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The Supreme Court on Thursday turned away pleas from anti-abortion activists to make it easier for them to protest outside clinics, declining to wade back into the abortion debate just days after striking down a Louisiana law regulating abortion clinics.

The justices said in a written order that they would not hear cases from Chicago and Harrisburg, Pennsylvania, where anti-abortion activists had challenged ordinances that restrict their behavior outside clinics.

As is usual, the justices did not comment in turning away the cases. The order from the court noted Justice Clarence Thomas would have heard the Chicago case.

The Supreme Court has since the late 1990s heard several cases involving demonstration-free zones, called buffer zones, outside abortion clinics. Most recently, in 2014, the justices unanimously struck down a law that created a 35-foot protest-free zone outside Massachusetts abortion clinics. The court said Massachusetts’ law, which made it a crime to stand in the protest-free zone for most people not entering or exiting the clinic or passing by, was an unconstitutional restraint on the free-speech rights of protesters.

On Thursday, one of the two cases the court declined to take up involved an ordinance passed by the city counsel in Harrisburg, Pennsylvania's capital, in 2012 that made it illegal to “congregate, patrol, picket or demonstrate” in a zone 20 feet from a health care facility. Anti-abortion activists sued, arguing that the ordinance violates their free speech rights. Lower courts have upheld the ordinance, however, ruling it doesn't apply to “sidewalk counseling,” where individuals who oppose abortion offer assistance and information about alternatives to abortion to those entering a clinic.


The biggest cases of the Supreme Court term so far have a surprising common thread. On a court with five Republican appointees, the liberal justices have been in the majority in rulings that make workplace discrimination against gay and transgender people illegal, protect young immigrants from deportation and, as of Monday, struck down a Louisiana law that restricted abortion providers.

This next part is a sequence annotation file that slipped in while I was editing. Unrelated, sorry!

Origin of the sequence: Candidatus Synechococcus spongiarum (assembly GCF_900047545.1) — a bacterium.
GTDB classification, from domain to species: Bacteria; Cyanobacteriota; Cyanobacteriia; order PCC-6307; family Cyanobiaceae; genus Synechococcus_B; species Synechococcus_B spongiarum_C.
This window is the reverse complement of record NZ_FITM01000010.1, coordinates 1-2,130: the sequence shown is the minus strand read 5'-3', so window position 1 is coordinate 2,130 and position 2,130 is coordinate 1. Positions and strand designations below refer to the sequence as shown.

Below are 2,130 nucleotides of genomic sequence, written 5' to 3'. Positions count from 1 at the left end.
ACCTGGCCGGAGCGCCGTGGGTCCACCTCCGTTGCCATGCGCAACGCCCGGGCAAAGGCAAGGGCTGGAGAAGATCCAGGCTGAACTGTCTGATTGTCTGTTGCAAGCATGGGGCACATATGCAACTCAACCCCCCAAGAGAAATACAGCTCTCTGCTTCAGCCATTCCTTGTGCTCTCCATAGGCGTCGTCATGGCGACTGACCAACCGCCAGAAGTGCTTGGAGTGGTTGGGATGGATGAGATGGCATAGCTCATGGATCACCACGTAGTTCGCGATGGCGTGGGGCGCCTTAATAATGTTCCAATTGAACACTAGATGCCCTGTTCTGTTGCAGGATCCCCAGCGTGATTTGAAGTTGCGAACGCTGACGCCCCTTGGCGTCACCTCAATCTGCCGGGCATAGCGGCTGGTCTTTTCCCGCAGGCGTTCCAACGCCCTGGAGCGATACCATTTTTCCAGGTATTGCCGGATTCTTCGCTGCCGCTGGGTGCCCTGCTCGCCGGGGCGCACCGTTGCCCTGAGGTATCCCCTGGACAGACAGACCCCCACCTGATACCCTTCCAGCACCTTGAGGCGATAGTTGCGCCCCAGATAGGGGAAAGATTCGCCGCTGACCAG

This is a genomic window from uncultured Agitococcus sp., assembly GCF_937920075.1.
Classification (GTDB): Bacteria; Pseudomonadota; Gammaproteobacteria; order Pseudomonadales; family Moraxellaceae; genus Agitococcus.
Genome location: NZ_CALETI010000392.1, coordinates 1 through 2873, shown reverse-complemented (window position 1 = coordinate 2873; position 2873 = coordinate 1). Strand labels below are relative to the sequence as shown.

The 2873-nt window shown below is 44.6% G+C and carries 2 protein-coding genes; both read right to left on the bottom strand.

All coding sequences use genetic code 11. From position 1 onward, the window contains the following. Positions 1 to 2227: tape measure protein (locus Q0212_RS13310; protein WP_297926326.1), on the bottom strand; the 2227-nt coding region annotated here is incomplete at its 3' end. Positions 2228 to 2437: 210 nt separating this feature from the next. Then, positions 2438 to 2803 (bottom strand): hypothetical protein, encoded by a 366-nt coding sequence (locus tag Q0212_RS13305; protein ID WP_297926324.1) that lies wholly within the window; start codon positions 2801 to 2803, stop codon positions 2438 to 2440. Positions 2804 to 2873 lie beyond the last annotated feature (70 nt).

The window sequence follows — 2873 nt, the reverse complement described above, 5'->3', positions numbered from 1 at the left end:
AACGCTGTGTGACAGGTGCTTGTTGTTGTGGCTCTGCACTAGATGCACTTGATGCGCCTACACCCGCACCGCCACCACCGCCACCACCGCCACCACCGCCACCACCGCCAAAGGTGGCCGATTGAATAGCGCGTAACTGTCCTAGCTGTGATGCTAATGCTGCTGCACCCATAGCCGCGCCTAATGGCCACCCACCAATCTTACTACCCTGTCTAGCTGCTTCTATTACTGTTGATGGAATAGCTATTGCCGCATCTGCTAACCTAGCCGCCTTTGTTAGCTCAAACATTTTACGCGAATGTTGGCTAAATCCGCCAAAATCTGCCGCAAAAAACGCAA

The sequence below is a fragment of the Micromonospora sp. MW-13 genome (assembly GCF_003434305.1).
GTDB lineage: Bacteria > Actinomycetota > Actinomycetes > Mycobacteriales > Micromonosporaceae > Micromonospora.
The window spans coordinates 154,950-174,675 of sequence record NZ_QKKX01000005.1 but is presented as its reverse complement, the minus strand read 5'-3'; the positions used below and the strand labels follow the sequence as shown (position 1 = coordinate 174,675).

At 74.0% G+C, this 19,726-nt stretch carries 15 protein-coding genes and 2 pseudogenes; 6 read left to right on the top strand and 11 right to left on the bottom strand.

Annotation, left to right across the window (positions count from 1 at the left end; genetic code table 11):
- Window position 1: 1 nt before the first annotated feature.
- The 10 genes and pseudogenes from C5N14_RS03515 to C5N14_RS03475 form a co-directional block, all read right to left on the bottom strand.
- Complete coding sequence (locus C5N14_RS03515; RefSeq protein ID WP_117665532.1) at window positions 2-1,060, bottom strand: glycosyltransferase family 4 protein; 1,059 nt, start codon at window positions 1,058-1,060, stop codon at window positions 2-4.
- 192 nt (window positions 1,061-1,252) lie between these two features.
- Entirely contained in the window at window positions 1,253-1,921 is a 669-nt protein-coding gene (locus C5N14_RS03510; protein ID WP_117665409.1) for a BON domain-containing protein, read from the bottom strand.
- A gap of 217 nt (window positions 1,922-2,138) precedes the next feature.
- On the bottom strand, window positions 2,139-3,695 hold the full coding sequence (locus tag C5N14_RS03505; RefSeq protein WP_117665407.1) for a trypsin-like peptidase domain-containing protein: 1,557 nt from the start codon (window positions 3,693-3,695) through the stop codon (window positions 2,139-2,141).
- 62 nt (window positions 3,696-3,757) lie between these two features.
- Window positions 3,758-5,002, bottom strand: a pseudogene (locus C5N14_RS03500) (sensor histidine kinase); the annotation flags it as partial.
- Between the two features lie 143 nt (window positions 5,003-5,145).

As surprising, Chief Justice John Roberts, a conservative nominated by President George W. Bush who has led the court for nearly 15 years, has joined his liberal colleagues in all three. Since the retirement of Justice Anthony Kennedy in 2018, Roberts has played a pivotal role in determining how far the court will go in cases where the court's four liberals and four conservatives are closely divided.

Here's a look at where Roberts stood in the abortion, immigration and LGBT cases, his history on the court and what's at stake in coming decisions in which Roberts could play a key role:

On Monday, Roberts joined liberal justices Ruth Bader Ginsburg, Stephen Breyer, Sonia Sotomayor and Elena Kagan in striking down Louisiana's Act 620. The justices ruled that the law requiring doctors who perform abortions to have admitting privileges at nearby hospitals violates the abortion rights the court first announced in the landmark 1973 Roe v. Wade decision.

But Roberts' reason for siding with the liberals had less to do with his feelings on abortion than with his feelings on whether the court should do an abrupt about-face. Four years ago the court's four liberal members and Justice Kennedy struck down a Texas law nearly identical to Louisiana's. At the time, Roberts was a vote in dissent. But with Kennedy's retirement and replacement by conservative Justice Brett Kavanaugh, many conservatives had hoped the result in the Louisiana case would be different. Not so, Roberts wrote: “The result in this case is controlled by our decision four years ago."